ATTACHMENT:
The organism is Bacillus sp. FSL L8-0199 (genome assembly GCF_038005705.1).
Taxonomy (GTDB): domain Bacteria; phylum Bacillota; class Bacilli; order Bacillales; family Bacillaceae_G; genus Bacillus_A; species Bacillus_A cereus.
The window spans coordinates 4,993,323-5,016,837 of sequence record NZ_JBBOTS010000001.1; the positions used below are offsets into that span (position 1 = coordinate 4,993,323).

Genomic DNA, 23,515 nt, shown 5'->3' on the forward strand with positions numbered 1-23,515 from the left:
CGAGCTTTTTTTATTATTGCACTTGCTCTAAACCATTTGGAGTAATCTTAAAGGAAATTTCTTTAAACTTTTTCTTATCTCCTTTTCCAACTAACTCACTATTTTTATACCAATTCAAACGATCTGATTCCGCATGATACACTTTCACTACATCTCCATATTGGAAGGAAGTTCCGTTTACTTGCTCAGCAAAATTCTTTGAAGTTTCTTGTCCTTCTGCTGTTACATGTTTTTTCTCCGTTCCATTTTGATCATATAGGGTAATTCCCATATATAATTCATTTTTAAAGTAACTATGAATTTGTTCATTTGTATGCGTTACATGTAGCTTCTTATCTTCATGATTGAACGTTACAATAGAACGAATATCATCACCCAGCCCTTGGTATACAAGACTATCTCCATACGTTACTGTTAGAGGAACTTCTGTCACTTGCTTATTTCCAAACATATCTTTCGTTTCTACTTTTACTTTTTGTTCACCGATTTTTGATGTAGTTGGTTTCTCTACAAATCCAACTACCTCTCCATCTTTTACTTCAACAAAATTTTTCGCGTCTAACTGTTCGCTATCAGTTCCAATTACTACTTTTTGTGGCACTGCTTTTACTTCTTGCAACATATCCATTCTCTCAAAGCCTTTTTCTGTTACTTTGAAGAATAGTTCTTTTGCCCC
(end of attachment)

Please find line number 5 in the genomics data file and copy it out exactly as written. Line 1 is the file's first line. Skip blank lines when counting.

CGAGCTTTTTTTATTATTGCACTTGCTCTAAACCATTTGGAGTAATCTTAAAGGAAATTTCTTTAAACTTTTTCTTATCTCCTTTTCCAACTAACTCACTATTTTTATACCAATTCAAACGATCTGATTCCGCATGATACACTTTCACTACATCTCCATATTGGAAGGAAGTTCCGTTTACTTGCTCAGCAAAATTCTTTGAAGTTTCTTGTCCTTCTGCTGTTACATGTTTTTTCTCCGTTCCATTTTGATCATATAGGGTAATTCCCATATATAATTCATTTTTAAAGTAACTATGAATTTGTTCATTTGTATGCGTTACATGTAGCTTCTTATCTTCATGATTGAACGTTACAATAGAACGAATATCATCACCCAGCCCTTGGTATACAAGACTATCTCCATACGTTACTGTTAGAGGAACTTCTGTCACTTGCTTATTTCCAAACATATCTTTCGTTTCTACTTTTACTTTTTGTTCACCGATTTTTGATGTAGTTGGTTTCTCTACAAATCCAACTACCTCTCCATCTTTTACTTCAACAAAATTTTTCGCGTCTAACTGTTCGCTATCAGTTCCAATTACTACTTTTTGTGGCACTGCTTTTACTTCTTGCAACATATCCATTCTCTCAAAGCCTTTTTCTGTTACTTTGAAGAATAGTTCTTTTGCCCC